• Washer, Ru ware
    • Late Northern Song, early 12th century
    • Height : 3.6 cm Diameter : 13.5 cm
    • C94.64
    The ceramic wares from the kilns of Ru, Ding, Ge, Jun and Guan of the Song dynasty are traditionally considered the best in China. Ru ware produced during the early 12th century are extremely rare today, with less than 70 works extant . Accompanying this washer is a document written by a gentleman called Chen Yuanhui, which dates to be one autumn day in the Bingwu year of the Guangxu period (1906). According to it, Chen's father Chen Rui'an acquired the washer in Liulichang in Beijing. Originally it carried an inscription of a poem by Emperor Qianlong, written in the Jihai year (1779), on the base, which reads:
    At Ruzhou during the Song Dynasty, a celadon ware used agate powder as its glaze. No like artifice Jingdezhen could devise, with an emerald-like blue hue floating on the surface.
    Chen Rui'an had the inscription removed for fear that the possession of a piece from the Qing imperial collection might prove to be incriminating. Similar collections can be found in the Taipei Palace Museum and the David Foundation of Chinese Art in London.
  • Teapot of gourd shape
    • Chen Hongshou (1768–1822), Yang Pengnian (1796–1820)
    • Early 19th century
    • Seals of (Yang) Pengnian; Jihu, Inscription by Mansheng (Chen Hongshou)
    • Height : 7.9 cm Width : 10.8 cm
    • C81.401
    The production of Yixing tea ware experienced a revival at the beginning of the 19th century, which emerged in tandem with the change in intellectual tastes. At that time, scholars liked to demonstrate their literary talents through painting, calligraphy and seal engraving on the plain, undecorated surfaces of teapots of simple shapes. Inscriptions of poetry, epigrammatic quotes and religious sayings are commonly found on the body of teapots as a result of collaboration between potters and scholars. The teapots therefore carry marks of both the potter and the owner's studio.
    Chen Hongshou (1768–1822), alias Zigong and with the sobriquet Mansheng, was an eminent scholar and artist from the Jiangnan region, active during the late Qianlong to early Daoguang periods. Chen is recorded as having designed eighteen teapot styles when he served as the Magistrate of Liyang (a neighbouring county of Yixing in Jiangsu province) and commissioned the two leading potters of the time, Yang Pengnian (1796–1820) and Shao Erquan (active in the early to mid-19th century) to make teapots. The teapots with the seal mark "Pengnian" under the handle, "Amantuo Shi" (name of Chen Mansheng's studio) under the lid, and decorated with the poetry and signature of Chen Mansheng on the body, are known as "Mansheng teapots".
    Since the Ming dynasty, people preferred to prepare tea by steeping loose tea leaves in a teapot. This was called the "steeping method". Apart from glazed teapots made of porcelain, those teapots made of zisha from Yixing of the Jiangxu province were most treasured by the tea epicures in the Qing dynasty. The minute porosity yet impermeable nature of Yixing teapots makes their clay bodies highly absorbent. After long periods of use, the tea-stained interior of the teapots would enrich the flavour of the tea infusion by producing a stronger taste. The Yixing teapots were also cherished by the literati for their elegant designs and simple forms, which matched the aesthetic tastes associated with tea drinking at that time.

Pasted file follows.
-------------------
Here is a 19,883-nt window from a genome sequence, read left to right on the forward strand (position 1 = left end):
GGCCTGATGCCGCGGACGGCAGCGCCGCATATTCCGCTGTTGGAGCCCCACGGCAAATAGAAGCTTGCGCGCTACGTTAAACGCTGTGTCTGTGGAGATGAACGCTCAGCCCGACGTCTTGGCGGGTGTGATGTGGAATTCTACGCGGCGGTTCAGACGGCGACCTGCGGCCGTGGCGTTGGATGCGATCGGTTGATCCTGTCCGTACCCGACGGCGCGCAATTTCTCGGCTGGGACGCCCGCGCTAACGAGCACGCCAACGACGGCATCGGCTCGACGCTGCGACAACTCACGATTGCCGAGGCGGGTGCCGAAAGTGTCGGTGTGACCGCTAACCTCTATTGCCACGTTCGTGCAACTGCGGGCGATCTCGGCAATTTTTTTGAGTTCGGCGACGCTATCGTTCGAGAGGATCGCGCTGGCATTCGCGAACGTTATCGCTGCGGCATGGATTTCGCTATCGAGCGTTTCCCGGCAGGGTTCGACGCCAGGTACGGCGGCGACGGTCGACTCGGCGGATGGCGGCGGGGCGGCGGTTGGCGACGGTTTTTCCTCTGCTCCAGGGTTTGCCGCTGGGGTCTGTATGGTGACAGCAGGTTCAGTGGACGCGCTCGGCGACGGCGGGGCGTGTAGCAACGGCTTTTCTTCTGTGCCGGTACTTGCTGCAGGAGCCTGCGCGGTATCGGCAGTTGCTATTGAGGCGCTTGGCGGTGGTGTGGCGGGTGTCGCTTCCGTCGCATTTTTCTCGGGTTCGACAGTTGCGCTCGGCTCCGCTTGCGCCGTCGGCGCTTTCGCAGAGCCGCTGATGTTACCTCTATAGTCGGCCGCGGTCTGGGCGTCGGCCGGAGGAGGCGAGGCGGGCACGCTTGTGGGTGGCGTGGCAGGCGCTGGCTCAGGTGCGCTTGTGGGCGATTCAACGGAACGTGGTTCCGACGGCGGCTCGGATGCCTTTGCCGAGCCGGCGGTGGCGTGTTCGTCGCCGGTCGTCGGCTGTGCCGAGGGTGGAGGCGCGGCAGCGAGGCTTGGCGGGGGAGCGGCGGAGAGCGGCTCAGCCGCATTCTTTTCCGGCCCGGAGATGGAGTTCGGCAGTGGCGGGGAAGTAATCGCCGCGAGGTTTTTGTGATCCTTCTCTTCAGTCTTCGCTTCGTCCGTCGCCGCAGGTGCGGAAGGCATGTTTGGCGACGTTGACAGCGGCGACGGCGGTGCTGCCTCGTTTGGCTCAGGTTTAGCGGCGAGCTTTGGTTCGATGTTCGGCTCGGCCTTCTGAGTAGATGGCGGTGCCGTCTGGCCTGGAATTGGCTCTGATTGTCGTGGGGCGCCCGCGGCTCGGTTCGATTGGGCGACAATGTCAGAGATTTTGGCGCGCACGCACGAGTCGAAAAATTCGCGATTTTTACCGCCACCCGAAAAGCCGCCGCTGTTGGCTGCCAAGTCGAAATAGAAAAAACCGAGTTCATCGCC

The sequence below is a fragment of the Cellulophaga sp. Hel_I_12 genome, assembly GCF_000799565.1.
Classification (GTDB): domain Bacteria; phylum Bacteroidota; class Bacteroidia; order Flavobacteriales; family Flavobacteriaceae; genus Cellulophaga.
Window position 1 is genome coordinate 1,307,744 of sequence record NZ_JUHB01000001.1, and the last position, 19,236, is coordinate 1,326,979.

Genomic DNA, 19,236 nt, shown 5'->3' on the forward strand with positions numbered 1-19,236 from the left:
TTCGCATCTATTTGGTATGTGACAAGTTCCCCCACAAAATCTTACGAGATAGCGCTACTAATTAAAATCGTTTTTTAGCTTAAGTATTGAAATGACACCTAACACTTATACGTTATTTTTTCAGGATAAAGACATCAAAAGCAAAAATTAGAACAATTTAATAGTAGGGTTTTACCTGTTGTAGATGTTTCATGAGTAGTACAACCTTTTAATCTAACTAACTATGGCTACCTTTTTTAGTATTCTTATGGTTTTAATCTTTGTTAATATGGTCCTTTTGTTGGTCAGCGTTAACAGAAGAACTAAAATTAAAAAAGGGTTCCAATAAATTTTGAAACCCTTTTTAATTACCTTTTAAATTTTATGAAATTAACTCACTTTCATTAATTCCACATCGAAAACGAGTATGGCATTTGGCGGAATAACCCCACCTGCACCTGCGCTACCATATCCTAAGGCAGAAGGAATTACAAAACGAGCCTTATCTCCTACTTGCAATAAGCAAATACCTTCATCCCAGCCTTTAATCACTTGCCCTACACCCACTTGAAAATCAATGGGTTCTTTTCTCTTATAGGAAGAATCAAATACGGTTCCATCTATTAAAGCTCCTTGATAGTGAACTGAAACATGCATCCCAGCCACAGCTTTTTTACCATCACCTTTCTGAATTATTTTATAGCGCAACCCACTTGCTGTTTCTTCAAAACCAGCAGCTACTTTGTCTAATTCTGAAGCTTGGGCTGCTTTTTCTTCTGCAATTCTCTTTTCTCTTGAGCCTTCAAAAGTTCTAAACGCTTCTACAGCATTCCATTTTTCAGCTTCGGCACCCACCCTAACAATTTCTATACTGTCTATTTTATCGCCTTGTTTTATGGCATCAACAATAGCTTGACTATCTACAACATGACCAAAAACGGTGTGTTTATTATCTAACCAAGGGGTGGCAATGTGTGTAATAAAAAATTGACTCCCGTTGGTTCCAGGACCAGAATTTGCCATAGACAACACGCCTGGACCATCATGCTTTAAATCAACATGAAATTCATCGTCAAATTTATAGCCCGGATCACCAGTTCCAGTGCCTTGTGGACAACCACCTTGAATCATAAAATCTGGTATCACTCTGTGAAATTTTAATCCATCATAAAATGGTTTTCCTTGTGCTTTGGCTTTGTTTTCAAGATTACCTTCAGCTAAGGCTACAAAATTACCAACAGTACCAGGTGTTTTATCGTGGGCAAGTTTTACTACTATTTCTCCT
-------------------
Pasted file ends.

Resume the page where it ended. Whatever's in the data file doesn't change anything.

• Teapot of compressed round shape with tall well-railing overhead handle
    • Gu Jingzhou (1915–1996), Han Meilin (1936–)
    • Dated winter of dingmao year (1987)
    • Seals of Gu Jingzhou; Jingzhou; Zhou; Lixia (Han) Meilin
    • Height : 14.8 cm Width : 14.2 cm
    • C88.33
    One of the most outstanding Yixing potters of the late 20th century, Gu Jingzhou (1915–1996) was born into a family of potters in the village of Shangyuan in Chuanbu, Yixing, in Jiangsu province. He learned pottery from his grandmother and was already ranked among the eminent potters of his time by the age of twenty. Gu was one of the pioneering forces in the establishment of the Yixing Purple Clay Factory in 1955, where he devoted much effort to training the younger generation. He was awarded the title of National Craft Master in 1978 by the central government and honoured as a Master in Arts and Crafts of National Order in 1988.

    Gu produced this exquisite work in collaboration with Han Meilin (born in 1936), a famous designer of Yixing tea ware. Gu developed his unique style by combining traditional techniques with innovative ideas. With its excellent craftsmanship, the work exhibits a fine articulation of lines and proportion. The form of the teapot is succinct, elegant and perfectly balanced, fully expressing the characteristic qualities of Yixing pottery.

    Gu's works repeatedly won gold and silver medal awards at national exhibitions and competitions, and they have frequently been selected to be presented as commemorative gifts on international missions. Highly renowned for his skill, Gu was known as "the great master" and "the giant of Yixing pottery".